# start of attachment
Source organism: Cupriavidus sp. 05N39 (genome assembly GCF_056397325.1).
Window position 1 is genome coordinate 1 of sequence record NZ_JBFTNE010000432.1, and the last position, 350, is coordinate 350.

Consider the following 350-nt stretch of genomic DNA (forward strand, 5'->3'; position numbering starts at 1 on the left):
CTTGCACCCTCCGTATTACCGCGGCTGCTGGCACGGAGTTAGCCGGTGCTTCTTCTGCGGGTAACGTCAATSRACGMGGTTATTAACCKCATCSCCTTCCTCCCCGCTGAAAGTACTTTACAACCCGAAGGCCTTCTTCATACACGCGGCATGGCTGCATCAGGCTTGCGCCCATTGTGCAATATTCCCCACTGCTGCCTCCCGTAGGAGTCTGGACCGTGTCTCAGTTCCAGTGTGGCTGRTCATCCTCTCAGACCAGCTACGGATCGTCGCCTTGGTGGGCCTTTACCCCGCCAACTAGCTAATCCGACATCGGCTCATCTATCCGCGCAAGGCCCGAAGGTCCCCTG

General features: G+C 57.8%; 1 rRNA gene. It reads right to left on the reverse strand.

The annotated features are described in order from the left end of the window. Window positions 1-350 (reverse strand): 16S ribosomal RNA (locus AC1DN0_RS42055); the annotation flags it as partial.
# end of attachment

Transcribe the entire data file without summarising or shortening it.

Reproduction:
Source organism: Cupriavidus sp. 05N39 (genome assembly GCF_056397325.1).
Window position 1 is genome coordinate 1 of sequence record NZ_JBFTNE010000432.1, and the last position, 350, is coordinate 350.

Consider the following 350-nt stretch of genomic DNA (forward strand, 5'->3'; position numbering starts at 1 on the left):
CTTGCACCCTCCGTATTACCGCGGCTGCTGGCACGGAGTTAGCCGGTGCTTCTTCTGCGGGTAACGTCAATSRACGMGGTTATTAACCKCATCSCCTTCCTCCCCGCTGAAAGTACTTTACAACCCGAAGGCCTTCTTCATACACGCGGCATGGCTGCATCAGGCTTGCGCCCATTGTGCAATATTCCCCACTGCTGCCTCCCGTAGGAGTCTGGACCGTGTCTCAGTTCCAGTGTGGCTGRTCATCCTCTCAGACCAGCTACGGATCGTCGCCTTGGTGGGCCTTTACCCCGCCAACTAGCTAATCCGACATCGGCTCATCTATCCGCGCAAGGCCCGAAGGTCCCCTG

General features: G+C 57.8%; 1 rRNA gene. It reads right to left on the reverse strand.

The annotated features are described in order from the left end of the window. Window positions 1-350 (reverse strand): 16S ribosomal RNA (locus AC1DN0_RS42055); the annotation flags it as partial.